Tuesday, 4 August 2009

'Forever' Means 'I'm Willing to Play this Iterative Prisoner's Dilemma Game Indefinitely'

While killing time on Google Reader, I came across two posts, one on Marginal Revolution and the other on Overcoming Bias, on relationships. They got me thinking about this idea I had a while ago about how it might be fun to apply the game theoretic framework of the Prisoners' Dilemma to how a relationship might form and survive*. I finally got around to typing it up into a post (sub-scripts and super-scripts are killer), so here goes:

(Important Disclaimer: I'm not taking myself seriously in this post, and neither should you).

Consider an individual x with a utility function broadly as follows:

U(x) = Ux if x is single, and

U(x) = U'x + UxR if x is in a relationship


U(x) is x's total utility (Yes, ok that's crappy notation, see disclaimer above)

Ux is the utility that x gets from generally getting on with the day-to-day aspects of his/her life,

U'x is the utility that x gets from generally getting on with the day-to-day aspects of his/her life when in a relationship, and UxR is the added utility that x gets from being in a relationship because the other person commits.

Assumption 1: Consider that committing to a relationship usually involves some sort of change in one's daily routine and possibly even more sacrifice, so we can assume that usually,

Ux > U'x

Although, one would presume that

U'x + UxR > Ux

(call this presumption 1, if you will; without this presumption, of course, further analysis would be meaningless)

Now consider another individual, y, with a similarly formed utility function V(y) with components Vy, V'y and VyR.

Assuming that x and y are of the right gender to suit their respective orientations and are open to getting into a relationship, a one-off encounter between them could be considered within the simple Prisoner's Dilemma framework as follows:






U'x + UxR , V'y + VyR

U'x , Vy + VyR


Ux + UxR , V'y

Ux , Vy

Here, since the bonus utility ( UxR or VyR) comes from having the other person commit to the relationship, if either party defects but the other commits, the defector gets the bonus but not the one who commits. Think of this in terms of the committing partner having to make sacrifices but not getting much of the rewards from being in the relationship. Obviously, then, as long as assumption 1 above holds, both x and y would defect in a one-off encounter, as in the standard single-iteration PD game, resulting in the two getting utilities of Ux and Vy, respectively. That's one way of explaining why it's very rarely that something like 'love at first sight' might happen (perhaps a relaxation in assumption 1 is required?).

The single-iteration PD game can be extended by considering iterative game play. Firstly, let us consider iterative game play with a defined number of iterations, say t. If I remember my introductory game theory classes, this does not arrive at a 'satisfactory' solution. While both players may consider committing since it means that they can get higher gains, since the number of iterations is fixed, it becomes rational to defect in the t-th iteration and aim for the highest possible gain. But if you know that your partner is going to defect at t, you could opt to defect at the (t-1)-th iteration itself, so you can try for the maximum gain in that iteration and avoid being duped in t. Since both parties would think this way, they will end up defecting from the first iteration itself. Not very romantic, but then again there are very few cases where you'll find people getting into a relationship with a clearly defined end-date. (There are examples, of course, but I'll leave you to find them and post them in the comments. I would guess, though, that in most of those cases assumption 1 would not hold).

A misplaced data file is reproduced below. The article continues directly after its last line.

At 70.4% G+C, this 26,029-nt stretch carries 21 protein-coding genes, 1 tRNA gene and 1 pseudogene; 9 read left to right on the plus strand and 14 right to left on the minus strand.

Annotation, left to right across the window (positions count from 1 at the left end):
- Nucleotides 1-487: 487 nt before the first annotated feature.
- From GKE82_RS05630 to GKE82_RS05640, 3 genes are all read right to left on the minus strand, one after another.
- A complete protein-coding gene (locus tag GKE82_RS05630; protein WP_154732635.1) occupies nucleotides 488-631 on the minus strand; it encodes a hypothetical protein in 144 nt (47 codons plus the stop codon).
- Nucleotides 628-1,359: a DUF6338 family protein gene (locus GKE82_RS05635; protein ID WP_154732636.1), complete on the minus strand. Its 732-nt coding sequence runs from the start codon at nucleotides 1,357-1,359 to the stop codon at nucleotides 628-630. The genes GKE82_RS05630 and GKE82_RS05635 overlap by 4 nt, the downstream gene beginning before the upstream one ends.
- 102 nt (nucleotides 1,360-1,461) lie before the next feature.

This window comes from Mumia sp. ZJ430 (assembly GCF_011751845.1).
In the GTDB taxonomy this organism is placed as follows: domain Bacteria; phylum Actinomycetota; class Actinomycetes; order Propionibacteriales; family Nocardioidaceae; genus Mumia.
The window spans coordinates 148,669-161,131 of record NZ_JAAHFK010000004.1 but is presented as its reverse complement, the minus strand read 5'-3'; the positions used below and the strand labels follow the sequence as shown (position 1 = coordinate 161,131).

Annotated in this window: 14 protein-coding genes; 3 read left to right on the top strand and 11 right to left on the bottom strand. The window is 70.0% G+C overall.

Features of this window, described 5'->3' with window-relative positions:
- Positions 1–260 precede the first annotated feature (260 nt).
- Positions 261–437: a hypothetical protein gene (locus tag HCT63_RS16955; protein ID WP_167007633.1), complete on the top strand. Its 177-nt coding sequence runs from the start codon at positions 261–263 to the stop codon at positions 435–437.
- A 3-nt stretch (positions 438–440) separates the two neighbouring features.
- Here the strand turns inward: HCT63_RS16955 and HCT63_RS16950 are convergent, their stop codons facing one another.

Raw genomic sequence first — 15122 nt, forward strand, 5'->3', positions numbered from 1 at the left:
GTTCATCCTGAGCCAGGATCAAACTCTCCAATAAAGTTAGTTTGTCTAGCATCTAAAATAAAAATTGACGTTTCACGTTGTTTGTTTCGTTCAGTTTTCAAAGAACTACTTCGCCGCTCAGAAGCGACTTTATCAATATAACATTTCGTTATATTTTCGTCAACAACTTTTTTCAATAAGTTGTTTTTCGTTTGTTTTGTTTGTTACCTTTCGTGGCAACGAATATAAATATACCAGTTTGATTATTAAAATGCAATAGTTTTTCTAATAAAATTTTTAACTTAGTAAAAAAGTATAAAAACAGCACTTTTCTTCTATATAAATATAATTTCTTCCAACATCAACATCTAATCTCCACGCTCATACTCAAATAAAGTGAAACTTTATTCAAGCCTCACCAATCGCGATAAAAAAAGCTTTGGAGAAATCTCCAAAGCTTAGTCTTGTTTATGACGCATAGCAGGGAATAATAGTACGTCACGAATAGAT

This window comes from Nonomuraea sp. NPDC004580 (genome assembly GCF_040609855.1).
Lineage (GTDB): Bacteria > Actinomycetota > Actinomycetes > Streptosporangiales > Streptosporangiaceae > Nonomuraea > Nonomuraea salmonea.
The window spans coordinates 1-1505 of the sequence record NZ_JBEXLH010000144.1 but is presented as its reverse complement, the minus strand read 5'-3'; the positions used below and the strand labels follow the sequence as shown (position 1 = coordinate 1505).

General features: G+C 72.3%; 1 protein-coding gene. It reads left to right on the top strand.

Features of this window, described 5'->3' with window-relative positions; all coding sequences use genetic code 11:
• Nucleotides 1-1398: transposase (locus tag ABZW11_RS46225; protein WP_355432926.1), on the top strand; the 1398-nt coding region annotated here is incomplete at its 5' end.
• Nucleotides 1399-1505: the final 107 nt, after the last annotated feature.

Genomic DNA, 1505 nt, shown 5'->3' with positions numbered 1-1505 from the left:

On then to the next case: the infinitely-repeated PD game. Here, if both the players profess undying love and commit to each other, they get pay-offs of U'x + UxR and V'y + VyR in each iteration. They can also set credible threats for the other player, so that any defection by the other player could be met with some sort of punishment- a consequent defection in the next n iterations, say, or a 'grim' trigger strategy where any defection by one player will be met with the other player also defecting for all further iterations. These punishments ensure that the players are better off committing instead of defecting in any one iteration. And how do both players knows that the game is infinitely repeated? By repeatedly asserting the same, and/or locking in the commitment through a contract aka marriage. In such a framework, then, as long as neither player defects, both will maximize utility for all future iterations – or, as they say in the literature, they go on to live happily ever after.